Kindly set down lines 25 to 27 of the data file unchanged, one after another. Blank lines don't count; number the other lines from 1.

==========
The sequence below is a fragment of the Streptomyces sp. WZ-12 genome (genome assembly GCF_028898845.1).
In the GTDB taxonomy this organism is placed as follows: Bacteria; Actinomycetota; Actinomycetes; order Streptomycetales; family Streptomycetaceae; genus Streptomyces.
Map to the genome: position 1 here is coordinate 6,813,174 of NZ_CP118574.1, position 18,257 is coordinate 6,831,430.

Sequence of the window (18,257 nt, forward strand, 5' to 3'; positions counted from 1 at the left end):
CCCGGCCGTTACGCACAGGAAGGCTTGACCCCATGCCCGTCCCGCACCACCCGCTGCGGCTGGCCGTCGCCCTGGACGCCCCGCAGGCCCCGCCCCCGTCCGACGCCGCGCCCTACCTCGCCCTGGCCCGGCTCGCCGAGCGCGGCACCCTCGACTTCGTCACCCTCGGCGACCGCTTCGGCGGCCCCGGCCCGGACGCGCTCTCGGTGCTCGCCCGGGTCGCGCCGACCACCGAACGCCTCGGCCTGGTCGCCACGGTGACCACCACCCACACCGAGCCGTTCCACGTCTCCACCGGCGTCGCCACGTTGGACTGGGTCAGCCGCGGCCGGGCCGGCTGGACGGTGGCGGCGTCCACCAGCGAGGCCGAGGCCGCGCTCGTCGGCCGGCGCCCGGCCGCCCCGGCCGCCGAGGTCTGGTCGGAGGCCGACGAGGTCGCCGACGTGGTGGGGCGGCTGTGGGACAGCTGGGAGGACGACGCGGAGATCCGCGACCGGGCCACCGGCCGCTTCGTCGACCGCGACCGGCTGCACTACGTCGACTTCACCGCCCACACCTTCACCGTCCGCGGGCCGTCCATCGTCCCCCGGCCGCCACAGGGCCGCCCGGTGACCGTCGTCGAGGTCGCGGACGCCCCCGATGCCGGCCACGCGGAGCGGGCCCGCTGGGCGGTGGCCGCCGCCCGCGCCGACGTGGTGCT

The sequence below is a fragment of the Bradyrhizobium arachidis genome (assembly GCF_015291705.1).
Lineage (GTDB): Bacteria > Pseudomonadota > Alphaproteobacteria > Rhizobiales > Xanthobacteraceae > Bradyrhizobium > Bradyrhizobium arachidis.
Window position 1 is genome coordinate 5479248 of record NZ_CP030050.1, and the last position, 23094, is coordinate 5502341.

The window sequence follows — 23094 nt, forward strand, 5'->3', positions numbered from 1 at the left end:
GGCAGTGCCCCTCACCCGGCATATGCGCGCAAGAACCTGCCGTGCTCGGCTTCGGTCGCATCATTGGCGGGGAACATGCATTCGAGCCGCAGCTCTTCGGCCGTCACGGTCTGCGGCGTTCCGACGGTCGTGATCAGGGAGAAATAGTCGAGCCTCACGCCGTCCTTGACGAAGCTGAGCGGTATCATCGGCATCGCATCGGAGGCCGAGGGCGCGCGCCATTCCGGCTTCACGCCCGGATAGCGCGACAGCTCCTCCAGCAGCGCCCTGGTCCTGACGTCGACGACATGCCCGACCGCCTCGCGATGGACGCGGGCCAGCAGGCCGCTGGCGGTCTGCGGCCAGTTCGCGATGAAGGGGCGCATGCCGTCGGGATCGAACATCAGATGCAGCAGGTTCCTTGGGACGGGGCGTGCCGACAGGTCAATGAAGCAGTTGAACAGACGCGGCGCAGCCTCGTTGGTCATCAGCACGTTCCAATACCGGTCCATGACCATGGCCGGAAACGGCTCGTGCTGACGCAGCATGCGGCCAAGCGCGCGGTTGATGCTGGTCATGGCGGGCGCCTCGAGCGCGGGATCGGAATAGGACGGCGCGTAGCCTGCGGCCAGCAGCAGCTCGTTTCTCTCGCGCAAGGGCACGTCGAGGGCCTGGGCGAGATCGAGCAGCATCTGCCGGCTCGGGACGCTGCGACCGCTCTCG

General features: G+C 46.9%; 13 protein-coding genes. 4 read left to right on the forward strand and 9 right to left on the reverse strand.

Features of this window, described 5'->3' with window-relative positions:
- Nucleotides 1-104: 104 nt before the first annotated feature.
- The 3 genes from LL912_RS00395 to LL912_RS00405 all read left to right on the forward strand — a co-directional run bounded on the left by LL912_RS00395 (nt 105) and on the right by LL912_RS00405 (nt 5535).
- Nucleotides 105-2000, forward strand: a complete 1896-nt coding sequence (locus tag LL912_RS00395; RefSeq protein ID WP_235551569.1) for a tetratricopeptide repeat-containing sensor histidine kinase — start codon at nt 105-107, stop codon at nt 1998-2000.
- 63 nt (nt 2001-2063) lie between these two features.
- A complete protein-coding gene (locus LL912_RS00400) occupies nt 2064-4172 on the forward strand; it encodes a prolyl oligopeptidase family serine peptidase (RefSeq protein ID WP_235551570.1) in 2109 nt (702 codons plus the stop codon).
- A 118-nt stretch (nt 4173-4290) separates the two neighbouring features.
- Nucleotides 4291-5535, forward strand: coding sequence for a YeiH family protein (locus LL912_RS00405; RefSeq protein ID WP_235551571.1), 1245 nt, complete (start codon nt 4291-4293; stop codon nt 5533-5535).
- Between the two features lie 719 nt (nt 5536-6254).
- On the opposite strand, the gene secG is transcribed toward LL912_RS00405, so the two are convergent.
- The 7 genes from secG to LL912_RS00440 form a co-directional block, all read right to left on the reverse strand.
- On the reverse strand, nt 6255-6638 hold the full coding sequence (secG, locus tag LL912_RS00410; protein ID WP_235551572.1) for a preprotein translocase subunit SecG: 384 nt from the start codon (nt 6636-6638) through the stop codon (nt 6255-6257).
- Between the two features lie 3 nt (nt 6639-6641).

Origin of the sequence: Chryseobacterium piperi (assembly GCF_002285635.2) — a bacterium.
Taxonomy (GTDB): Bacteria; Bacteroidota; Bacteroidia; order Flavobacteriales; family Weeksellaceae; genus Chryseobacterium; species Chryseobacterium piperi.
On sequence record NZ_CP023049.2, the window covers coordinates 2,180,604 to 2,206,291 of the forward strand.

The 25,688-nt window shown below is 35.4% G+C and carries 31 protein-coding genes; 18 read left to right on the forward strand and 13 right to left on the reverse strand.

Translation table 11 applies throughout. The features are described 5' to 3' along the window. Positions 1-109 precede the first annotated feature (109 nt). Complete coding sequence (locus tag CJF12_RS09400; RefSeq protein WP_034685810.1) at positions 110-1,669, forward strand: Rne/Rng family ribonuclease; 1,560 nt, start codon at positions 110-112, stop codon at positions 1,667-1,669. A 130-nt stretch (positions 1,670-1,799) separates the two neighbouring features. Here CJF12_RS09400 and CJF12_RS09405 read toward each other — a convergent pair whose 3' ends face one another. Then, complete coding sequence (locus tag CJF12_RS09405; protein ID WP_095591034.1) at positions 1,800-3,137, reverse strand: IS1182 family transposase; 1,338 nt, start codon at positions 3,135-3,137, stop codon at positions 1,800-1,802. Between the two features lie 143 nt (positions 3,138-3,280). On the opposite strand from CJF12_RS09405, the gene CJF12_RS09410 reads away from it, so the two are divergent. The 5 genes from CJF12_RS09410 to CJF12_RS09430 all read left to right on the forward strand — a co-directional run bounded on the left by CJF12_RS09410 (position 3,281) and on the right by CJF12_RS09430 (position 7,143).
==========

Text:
Origin of the sequence: Chryseobacterium piperi (assembly GCF_002285635.2) — a bacterium.
Taxonomy (GTDB): Bacteria; Bacteroidota; Bacteroidia; order Flavobacteriales; family Weeksellaceae; genus Chryseobacterium; species Chryseobacterium piperi.
On sequence record NZ_CP023049.2, the window covers coordinates 2,180,604 to 2,206,291 of the forward strand.